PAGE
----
Elia Dalla Costa had the help of the winner of the Tour de France, Gino Bartali.
Pope Francis has officially recognized the heroic virtues of Cardinal Elia Dalla Costa (1872-1961), archbishop of Florence, who organized a rescue network for Jews in central Italy in the midst of World War II.
This pontifical recognition, which took place in May, has made Dalla Costa better known outside of Italy. In 2012, he had already received the title of “Righteous Among the Nations” from the Yad Vashem institute in Jerusalem “for having offered refuge to more than 100 Jews from Italy and 220 more from outside the country.”
The pope’s decision is a decisive step in the public recognition of the holiness of this prelate, who was the archbishop of Florence from 1931 to 1958. Now, for his beatification, it is necessary to prove the existence of a miracle (a scientifically inexplicable cure) attributed to his intercession.
The investigation carried out by Yad Veshem for its “Righteous Among the Nations” designation, with which the Jewish world expresses its gratitude to someone who risked his or her own life to save the lives of Jews during the Nazi persecution, helped to discover the network that the cardinal built to provide refuge for persecuted Jews.
Elia Dalla Costa’s role was particularly important after the arrest of the chief rabbi of Florence, Nathan Cassuto (who would later die in Auschwitz), together with the entire clandestine support network that had been organized by the Jewish community, in November of 1943.
From that moment on, the cardinal of Florence became the reference point for those seeking help.
Among the testimonies gathered by Yad Veshem is that of Mrs. Lya Quitt, who remembered how, after fleeing from France to Florence at the beginning of September in 1943, she was taken to the archbishop’s residence. She spent the night there, together with other Jews who had been given shelter, before being taken the next day to one of the Florentine convents that had opened their doors to the Jews at the archbishop’s request.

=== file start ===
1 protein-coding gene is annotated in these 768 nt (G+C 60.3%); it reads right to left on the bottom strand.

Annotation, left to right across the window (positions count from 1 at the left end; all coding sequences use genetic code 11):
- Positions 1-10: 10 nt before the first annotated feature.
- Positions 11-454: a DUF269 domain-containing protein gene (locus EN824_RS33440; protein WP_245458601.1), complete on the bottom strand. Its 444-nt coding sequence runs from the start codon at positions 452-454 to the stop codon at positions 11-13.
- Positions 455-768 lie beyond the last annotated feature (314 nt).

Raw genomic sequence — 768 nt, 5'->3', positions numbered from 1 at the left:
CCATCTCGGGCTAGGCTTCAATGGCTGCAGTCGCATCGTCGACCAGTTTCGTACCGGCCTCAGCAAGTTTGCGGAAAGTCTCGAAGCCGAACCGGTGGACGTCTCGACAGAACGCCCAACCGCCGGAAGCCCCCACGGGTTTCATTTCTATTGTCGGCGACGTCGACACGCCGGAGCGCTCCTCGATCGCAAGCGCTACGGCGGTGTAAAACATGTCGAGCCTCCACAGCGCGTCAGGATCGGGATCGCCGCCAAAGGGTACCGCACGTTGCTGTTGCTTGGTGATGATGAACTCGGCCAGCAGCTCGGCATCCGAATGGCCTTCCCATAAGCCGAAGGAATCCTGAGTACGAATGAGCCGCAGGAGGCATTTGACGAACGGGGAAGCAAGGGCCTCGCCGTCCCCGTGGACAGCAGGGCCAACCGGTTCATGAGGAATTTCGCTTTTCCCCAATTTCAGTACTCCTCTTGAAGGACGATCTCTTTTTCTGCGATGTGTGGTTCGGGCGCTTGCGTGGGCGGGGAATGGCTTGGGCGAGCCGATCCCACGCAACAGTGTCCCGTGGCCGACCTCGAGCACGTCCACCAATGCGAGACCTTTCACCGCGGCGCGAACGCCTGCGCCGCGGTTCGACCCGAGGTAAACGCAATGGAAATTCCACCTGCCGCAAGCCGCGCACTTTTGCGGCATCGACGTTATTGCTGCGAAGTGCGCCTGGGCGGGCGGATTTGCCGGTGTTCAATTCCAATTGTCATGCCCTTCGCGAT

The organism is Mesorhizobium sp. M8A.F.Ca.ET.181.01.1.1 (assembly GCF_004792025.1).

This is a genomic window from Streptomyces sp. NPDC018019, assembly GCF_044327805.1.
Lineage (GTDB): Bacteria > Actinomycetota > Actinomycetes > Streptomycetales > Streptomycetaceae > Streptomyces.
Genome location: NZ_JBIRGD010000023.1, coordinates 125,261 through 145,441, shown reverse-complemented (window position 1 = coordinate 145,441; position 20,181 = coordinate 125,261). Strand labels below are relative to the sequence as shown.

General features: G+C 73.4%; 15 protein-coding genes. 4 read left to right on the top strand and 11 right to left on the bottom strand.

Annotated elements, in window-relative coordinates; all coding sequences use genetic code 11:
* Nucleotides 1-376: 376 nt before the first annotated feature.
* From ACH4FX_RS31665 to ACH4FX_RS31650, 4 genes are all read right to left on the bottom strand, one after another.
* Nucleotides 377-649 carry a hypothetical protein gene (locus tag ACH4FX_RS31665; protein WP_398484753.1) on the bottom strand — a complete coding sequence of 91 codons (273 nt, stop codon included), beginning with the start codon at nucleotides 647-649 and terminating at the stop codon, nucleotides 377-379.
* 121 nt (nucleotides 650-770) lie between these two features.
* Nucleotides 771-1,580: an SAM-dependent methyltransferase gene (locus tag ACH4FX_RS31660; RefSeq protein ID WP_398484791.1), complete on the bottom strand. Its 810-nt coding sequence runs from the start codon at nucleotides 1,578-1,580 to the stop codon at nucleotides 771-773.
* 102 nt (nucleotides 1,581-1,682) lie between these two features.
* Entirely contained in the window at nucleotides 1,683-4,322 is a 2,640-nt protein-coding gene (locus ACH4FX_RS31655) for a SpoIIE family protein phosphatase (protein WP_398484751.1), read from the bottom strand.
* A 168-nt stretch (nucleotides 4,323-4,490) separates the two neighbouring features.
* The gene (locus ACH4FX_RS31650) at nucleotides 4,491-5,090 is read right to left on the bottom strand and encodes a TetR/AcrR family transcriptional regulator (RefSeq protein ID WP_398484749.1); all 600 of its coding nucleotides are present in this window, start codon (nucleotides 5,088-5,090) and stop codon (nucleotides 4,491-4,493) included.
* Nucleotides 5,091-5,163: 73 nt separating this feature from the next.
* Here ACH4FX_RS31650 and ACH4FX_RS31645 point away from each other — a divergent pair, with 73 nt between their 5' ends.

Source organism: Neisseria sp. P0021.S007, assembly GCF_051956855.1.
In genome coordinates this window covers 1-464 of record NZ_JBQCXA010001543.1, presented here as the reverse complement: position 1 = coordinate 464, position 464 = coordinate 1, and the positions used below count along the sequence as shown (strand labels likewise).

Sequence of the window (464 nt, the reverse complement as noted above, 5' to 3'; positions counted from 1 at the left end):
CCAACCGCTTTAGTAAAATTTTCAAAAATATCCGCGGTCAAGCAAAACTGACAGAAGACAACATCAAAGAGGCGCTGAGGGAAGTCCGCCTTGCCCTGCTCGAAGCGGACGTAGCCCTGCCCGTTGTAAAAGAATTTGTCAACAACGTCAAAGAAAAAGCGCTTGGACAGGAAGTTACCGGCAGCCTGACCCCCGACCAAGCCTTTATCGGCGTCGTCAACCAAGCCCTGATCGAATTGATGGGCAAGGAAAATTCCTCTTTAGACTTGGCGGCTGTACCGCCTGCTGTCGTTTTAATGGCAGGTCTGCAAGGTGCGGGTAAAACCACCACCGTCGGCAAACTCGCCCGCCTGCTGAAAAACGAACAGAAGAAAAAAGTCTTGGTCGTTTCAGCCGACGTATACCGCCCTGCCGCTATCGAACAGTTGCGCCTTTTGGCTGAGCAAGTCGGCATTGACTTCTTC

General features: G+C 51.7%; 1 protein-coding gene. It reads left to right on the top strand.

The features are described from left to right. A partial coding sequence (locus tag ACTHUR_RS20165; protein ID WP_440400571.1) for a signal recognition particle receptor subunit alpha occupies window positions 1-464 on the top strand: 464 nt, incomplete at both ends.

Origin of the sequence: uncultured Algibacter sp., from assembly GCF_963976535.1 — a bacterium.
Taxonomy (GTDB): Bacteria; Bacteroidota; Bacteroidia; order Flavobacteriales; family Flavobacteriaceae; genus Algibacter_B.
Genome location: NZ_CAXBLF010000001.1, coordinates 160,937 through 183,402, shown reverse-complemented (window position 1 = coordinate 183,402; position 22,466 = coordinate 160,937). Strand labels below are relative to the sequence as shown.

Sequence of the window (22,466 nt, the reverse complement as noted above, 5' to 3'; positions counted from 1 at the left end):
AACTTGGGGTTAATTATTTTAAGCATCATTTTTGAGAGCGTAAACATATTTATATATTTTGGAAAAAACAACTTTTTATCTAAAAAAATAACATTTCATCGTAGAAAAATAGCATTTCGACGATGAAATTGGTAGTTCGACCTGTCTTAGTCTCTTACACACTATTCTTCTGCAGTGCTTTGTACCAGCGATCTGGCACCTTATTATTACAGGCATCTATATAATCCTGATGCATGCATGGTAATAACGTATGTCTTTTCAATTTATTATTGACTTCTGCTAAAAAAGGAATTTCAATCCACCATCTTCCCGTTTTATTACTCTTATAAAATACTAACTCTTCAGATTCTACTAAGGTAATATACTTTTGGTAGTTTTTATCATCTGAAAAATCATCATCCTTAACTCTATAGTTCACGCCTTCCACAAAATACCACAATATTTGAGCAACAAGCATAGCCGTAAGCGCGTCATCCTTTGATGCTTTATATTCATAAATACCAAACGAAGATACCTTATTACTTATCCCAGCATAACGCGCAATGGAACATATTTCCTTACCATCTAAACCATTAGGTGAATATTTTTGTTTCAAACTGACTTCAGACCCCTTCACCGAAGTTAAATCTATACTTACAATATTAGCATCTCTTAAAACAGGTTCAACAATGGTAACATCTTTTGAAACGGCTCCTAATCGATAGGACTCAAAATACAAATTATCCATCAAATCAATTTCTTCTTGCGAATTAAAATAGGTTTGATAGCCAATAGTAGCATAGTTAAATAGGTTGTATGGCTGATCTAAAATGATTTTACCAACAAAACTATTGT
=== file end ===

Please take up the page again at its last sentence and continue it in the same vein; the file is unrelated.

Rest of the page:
Yad Veshem also cites the testimony of Giorgio La Pira, who would become the mayor of Florence after the Second World War; he revealed that Archbishop Dalla Costa was “the soul of this ‘activity of love’ aimed to save so many brothers.”
With the help of cycling champion Gino Bartali
In order to help the persecuted Jews, the cardinal needed to give them fake documents, which were made by Franciscan friars in the city of Assisi about 110 miles away.
Now, during the Nazi occupation, it had become extremely risky to transport those documents. The cardinal had heard accounts of people being shot by solders at checkpoints for trying to help Jews.
The cardinal then had an excellent idea: there was someone who would be able to avoid the army and police checkpoints—namely, Gino Bartali, who had won the Tour de France in 1938, as well as the Giro d’Italia in 1936 and 1937.
No soldier would dare to stop the greatest athlete in Italy while he was training on his bicycle.
The cardinal called Bartali to make a request: that he carry the false documents between Assisi and Florence inside the tubes of the frame of his bicycle. The archbishop knew well that, by doing this, both he and—especially—Bartali were risking their lives.
Bartali, profoundly Catholic, accepted the mission entrusted to him by his archbishop. Both managed to save many human lives; for this reason, Bartali has also been recognized as “Righteous Among the Nations.”